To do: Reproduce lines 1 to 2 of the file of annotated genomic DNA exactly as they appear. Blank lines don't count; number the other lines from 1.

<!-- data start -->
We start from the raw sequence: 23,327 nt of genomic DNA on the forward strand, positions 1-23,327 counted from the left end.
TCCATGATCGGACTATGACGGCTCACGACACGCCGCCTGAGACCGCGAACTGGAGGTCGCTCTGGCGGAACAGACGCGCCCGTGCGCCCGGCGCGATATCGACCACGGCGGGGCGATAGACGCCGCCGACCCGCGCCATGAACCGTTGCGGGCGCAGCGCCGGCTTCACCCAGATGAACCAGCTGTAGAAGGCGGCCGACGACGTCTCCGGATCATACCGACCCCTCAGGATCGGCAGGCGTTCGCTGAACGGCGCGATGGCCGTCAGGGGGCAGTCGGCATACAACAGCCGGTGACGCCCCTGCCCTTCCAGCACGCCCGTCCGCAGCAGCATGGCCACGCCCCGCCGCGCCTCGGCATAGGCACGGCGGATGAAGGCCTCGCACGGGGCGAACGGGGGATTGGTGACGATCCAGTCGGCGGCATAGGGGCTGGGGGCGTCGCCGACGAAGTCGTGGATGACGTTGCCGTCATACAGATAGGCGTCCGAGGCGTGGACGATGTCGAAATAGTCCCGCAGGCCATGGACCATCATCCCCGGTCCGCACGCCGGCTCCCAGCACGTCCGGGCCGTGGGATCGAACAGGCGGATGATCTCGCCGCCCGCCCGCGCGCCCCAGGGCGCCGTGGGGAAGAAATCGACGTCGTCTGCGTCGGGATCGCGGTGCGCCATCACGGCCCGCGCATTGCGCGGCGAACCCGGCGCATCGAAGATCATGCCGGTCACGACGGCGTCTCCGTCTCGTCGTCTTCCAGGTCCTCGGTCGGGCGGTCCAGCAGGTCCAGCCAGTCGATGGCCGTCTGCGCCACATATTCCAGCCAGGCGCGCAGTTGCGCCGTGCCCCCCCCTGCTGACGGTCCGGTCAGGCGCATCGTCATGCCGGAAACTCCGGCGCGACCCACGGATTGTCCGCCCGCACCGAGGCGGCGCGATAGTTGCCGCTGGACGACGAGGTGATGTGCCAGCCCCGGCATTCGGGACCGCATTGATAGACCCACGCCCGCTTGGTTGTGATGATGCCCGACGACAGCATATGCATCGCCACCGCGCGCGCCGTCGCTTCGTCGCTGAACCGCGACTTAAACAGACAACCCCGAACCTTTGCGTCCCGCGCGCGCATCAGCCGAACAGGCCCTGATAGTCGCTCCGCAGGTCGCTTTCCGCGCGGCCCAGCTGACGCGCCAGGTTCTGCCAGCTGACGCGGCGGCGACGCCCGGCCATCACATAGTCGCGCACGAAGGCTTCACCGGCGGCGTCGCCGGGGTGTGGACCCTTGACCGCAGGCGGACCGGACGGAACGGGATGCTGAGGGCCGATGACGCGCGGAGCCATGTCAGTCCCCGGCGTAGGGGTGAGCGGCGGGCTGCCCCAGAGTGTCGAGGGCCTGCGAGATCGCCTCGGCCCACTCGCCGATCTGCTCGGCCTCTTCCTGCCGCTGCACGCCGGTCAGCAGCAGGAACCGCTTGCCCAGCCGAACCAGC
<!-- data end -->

We start from the raw sequence: 23,327 nt of genomic DNA on the forward strand, positions 1-23,327 counted from the left end.
TCCATGATCGGACTATGACGGCTCACGACACGCCGCCTGAGACCGCGAACTGGAGGTCGCTCTGGCGGAACAGACGCGCCCGTGCGCCCGGCGCGATATCGACCACGGCGGGGCGATAGACGCCGCCGACCCGCGCCATGAACCGTTGCGGGCGCAGCGCCGGCTTCACCCAGATGAACCAGCTGTAGAAGGCGGCCGACGACGTCTCCGGATCATACCGACCCCTCAGGATCGGCAGGCGTTCGCTGAACGGCGCGATGGCCGTCAGGGGGCAGTCGGCATACAACAGCCGGTGACGCCCCTGCCCTTCCAGCACGCCCGTCCGCAGCAGCATGGCCACGCCCCGCCGCGCCTCGGCATAGGCACGGCGGATGAAGGCCTCGCACGGGGCGAACGGGGGATTGGTGACGATCCAGTCGGCGGCATAGGGGCTGGGGGCGTCGCCGACGAAGTCGTGGATGACGTTGCCGTCATACAGATAGGCGTCCGAGGCGTGGACGATGTCGAAATAGTCCCGCAGGCCATGGACCATCATCCCCGGTCCGCACGCCGGCTCCCAGCACGTCCGGGCCGTGGGATCGAACAGGCGGATGATCTCGCCGCCCGCCCGCGCGCCCCAGGGCGCCGTGGGGAAGAAATCGACGTCGTCTGCGTCGGGATCGCGGTGCGCCATCACGGCCCGCGCATTGCGCGGCGAACCCGGCGCATCGAAGATCATGCCGGTCACGACGGCGTCTCCGTCTCGTCGTCTTCCAGGTCCTCGGTCGGGCGGTCCAGCAGGTCCAGCCAGTCGATGGCCGTCTGCGCCACATATTCCAGCCAGGCGCGCAGTTGCGCCGTGCCCCCCCCTGCTGACGGTCCGGTCAGGCGCATCGTCATGCCGGAAACTCCGGCGCGACCCACGGATTGTCCGCCCGCACCGAGGCGGCGCGATAGTTGCCGCTGGACGACGAGGTGATGTGCCAGCCCCGGCATTCGGGACCGCATTGATAGACCCACGCCCGCTTGGTTGTGATGATGCCCGACGACAGCATATGCATCGCCACCGCGCGCGCCGTCGCTTCGTCGCTGAACCGCGACTTAAACAGACAACCCCGAACCTTTGCGTCCCGCGCGCGCATCAGCCGAACAGGCCCTGATAGTCGCTCCGCAGGTCGCTTTCCGCGCGGCCCAGCTGACGCGCCAGGTTCTGCCAGCTGACGCGGCGGCGACGCCCGGCCATCACATAGTCGCGCACGAAGGCTTCACCGGCGGCGTCGCCGGGGTGTGGACCCTTGACCGCAGGCGGACCGGACGGAACGGGATGCTGAGGGCCGATGACGCGCGGAGCCATGTCAGTCCCCGGCGTAGGGGTGAGCGGCGGGCTGCCCCAGAGTGTCGAGGGCCTGCGAGATCGCCTCGGCCCACTCGCCGATCTGCTCGGCCTCTTCCTGCCGCTGCACGCCGGTCAGCAGCAGGAACCGCTTGCCCAGCCGAACCAGC